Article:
My first instinct was to hide my depression and sadness from those around me—I had unconsciously been doing it for months. I knew I had all the tools to figure this out. After all, I’d helped others with similar issues do the same many times. I kept telling myself to get it together and access the resources I needed…but I couldn’t take action to make the shift. How frustrating and humiliating, to know where you need to go but not be able to take the first step! I hid my deepest feelings from my husband, parents, and friends for weeks, and showed them a shut down version of myself while the inner war raged on.

The lesson: name your shame.

Brown teaches us the power of naming shame. In hindsight, I wish I had done it sooner! The morning after Mother’s Day, when hiding seemed like the only course of action, I remembered when a family member was depressed a few years ago. This relative was encouraged by a therapist to reach out to someone they trusted and share their experience of feeling depressed. They called me and vulnerably shared with me their sad, stuck, and fearful feelings. I was so grateful for the connection that unfolded from that! I got to show up for him and show him he was loved and supported. It was this memory that caused me to tell my husband and parents I was depressed, and to reach out for support and love. To share the following with those I love and trust would have opened things up for me worlds sooner: “The story I am telling myself…”

“…is that you don’t trust that I can successfully fulfill my career vision and take care of my family simultaneously.”

“…is that you think I am weak and fragile and impulsive.”

“…is that you think I have poor judgment.”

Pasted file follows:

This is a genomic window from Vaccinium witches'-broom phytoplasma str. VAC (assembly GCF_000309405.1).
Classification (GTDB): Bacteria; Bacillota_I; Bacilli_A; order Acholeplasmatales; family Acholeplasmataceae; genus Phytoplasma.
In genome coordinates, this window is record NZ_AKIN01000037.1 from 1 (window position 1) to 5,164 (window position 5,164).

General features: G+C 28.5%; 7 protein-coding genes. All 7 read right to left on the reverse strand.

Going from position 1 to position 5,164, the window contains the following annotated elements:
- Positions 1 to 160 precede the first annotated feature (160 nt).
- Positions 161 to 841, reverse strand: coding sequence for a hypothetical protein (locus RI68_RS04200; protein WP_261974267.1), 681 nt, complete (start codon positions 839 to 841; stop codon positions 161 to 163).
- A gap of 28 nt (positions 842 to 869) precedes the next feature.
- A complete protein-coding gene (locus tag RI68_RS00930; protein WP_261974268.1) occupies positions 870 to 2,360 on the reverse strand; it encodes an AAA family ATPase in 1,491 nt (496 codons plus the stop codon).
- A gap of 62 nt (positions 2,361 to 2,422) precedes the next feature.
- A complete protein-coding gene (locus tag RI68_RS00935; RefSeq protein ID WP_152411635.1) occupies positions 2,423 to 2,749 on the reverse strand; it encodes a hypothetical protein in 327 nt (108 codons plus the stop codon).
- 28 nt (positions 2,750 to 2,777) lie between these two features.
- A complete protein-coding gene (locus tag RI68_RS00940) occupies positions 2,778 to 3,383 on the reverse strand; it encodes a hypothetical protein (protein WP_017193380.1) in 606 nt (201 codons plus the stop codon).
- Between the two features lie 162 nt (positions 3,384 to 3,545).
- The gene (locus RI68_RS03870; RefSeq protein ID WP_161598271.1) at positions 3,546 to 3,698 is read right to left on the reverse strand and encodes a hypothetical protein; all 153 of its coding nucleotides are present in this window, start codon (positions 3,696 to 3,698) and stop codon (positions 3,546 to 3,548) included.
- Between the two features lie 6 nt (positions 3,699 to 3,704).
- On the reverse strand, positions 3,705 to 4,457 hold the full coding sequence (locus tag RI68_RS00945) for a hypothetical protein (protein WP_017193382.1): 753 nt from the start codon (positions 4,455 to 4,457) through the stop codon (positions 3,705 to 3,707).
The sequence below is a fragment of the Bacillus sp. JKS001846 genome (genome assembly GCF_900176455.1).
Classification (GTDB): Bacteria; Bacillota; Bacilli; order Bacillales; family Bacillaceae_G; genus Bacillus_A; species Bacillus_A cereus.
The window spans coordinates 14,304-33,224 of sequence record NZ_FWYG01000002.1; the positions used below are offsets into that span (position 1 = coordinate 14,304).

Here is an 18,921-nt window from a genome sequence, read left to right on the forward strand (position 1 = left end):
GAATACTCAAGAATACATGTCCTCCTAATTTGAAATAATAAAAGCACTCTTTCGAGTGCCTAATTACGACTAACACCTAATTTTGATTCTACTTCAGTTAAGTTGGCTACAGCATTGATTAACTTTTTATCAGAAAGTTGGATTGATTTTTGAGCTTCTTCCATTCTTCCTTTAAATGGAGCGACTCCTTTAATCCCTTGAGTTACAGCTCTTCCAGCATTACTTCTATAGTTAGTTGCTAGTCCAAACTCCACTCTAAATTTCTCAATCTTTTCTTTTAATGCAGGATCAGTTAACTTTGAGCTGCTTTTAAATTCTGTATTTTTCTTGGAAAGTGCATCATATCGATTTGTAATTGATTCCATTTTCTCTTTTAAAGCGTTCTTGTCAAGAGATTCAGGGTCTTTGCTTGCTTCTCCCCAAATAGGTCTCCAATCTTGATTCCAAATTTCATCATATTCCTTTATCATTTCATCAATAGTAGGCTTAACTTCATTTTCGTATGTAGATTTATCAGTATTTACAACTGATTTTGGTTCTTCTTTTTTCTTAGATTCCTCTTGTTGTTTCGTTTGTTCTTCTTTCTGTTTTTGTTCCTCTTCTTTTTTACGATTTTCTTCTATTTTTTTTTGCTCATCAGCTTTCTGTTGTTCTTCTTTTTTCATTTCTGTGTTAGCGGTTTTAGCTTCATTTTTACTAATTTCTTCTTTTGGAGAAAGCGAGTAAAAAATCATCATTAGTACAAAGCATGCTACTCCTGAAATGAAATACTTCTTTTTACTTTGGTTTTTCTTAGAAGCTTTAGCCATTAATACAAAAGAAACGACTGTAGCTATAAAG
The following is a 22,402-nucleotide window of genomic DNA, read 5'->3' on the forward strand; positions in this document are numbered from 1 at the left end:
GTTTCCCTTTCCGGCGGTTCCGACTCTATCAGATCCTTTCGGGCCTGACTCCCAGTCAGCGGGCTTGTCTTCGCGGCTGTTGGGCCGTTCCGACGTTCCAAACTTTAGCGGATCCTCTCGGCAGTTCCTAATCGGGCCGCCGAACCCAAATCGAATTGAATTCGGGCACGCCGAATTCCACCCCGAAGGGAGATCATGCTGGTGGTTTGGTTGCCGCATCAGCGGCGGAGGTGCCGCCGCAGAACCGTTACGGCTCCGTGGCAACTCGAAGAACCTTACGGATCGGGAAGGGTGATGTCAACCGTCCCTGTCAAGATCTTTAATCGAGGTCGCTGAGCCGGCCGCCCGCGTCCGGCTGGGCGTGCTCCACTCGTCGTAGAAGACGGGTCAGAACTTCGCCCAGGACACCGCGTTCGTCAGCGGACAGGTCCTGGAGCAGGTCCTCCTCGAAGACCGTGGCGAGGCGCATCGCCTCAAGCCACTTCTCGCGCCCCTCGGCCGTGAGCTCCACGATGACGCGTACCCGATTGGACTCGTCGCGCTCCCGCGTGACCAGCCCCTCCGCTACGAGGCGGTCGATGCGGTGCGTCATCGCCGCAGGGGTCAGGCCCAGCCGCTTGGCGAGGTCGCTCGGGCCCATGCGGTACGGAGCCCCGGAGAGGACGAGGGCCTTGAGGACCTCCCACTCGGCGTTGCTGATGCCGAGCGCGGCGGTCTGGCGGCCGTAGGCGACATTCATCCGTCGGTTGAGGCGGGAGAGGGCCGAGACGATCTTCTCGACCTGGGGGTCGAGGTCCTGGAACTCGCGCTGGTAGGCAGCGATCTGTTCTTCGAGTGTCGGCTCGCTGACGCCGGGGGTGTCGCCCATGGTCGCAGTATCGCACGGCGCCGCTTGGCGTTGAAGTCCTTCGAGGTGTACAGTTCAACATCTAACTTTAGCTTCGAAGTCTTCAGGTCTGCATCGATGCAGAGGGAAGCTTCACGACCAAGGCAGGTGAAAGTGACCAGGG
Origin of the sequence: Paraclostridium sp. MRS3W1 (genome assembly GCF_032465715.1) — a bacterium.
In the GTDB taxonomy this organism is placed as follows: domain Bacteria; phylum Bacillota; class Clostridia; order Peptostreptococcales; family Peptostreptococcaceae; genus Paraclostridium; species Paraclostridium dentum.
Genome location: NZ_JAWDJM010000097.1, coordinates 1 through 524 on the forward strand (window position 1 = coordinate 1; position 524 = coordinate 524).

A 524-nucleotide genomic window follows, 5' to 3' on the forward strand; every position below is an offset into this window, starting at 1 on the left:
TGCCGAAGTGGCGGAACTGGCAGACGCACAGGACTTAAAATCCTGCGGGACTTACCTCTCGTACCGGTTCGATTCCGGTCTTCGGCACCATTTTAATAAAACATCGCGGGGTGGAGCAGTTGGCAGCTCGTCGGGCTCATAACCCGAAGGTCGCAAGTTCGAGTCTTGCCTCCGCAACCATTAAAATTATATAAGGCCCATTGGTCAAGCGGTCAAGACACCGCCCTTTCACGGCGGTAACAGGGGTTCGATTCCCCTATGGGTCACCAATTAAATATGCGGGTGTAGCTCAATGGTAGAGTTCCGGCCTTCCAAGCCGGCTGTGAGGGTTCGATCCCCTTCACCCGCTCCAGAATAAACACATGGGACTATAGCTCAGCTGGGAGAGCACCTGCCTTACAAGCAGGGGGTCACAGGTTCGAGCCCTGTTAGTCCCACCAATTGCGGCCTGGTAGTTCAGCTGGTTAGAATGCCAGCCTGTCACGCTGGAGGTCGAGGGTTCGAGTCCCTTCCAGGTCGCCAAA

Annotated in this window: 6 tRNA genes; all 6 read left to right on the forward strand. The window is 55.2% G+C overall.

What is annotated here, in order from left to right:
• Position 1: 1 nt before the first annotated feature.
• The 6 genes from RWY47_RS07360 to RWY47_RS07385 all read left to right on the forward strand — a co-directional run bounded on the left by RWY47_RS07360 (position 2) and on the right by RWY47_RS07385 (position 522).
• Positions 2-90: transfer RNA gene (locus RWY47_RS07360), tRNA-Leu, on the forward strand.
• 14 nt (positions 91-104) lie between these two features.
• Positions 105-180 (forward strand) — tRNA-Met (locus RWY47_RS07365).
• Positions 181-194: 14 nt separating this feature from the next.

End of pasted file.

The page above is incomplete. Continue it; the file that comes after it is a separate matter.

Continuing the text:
“…is that I am not enough and not worthy of being your friend.”

When we follow Brown’s teaching, we look at our shame story as our “sh*tty first draft”. This approach helped me to release my death grip on the stories that kept me feeling awful and have honest conversations with those near and dear to me (and even some who were involved in the shame stories). I was truly astounded with what I received when I let people in and leaned into vulnerability. My parents came to visit and stayed for four days, preparing food, helping with house and yard work, and showing me they had my back. My husband hugged me and cried with me, telling me that he loved me and it was okay. Bringing people into my shameful secret was the single most helpful thing that I did. When it wasn’t a secret anymore, I could talk about it and receive love and support.

2. Self loathing led to sabotaging eating habits.

While I was deep in the shame sh*t storm, I was questioning my value, my worthiness, and my capabilities. I stopped being mindful of what I ate, how food was making me feel, or the fact that I was gaining weight. I didn’t feel deserving of nourishment. (Plus, the junky comfort foods I was eating gave me moments of feeling pleasure and helped me avoid and numb the emotional pain I was feeling.) Months of this kind of decision-making led to an inflamed body, stripped of nutrients. I knew intellectually that I was abusing my body and I would tell myself I’d get on track “tomorrow,” but tomorrow never came.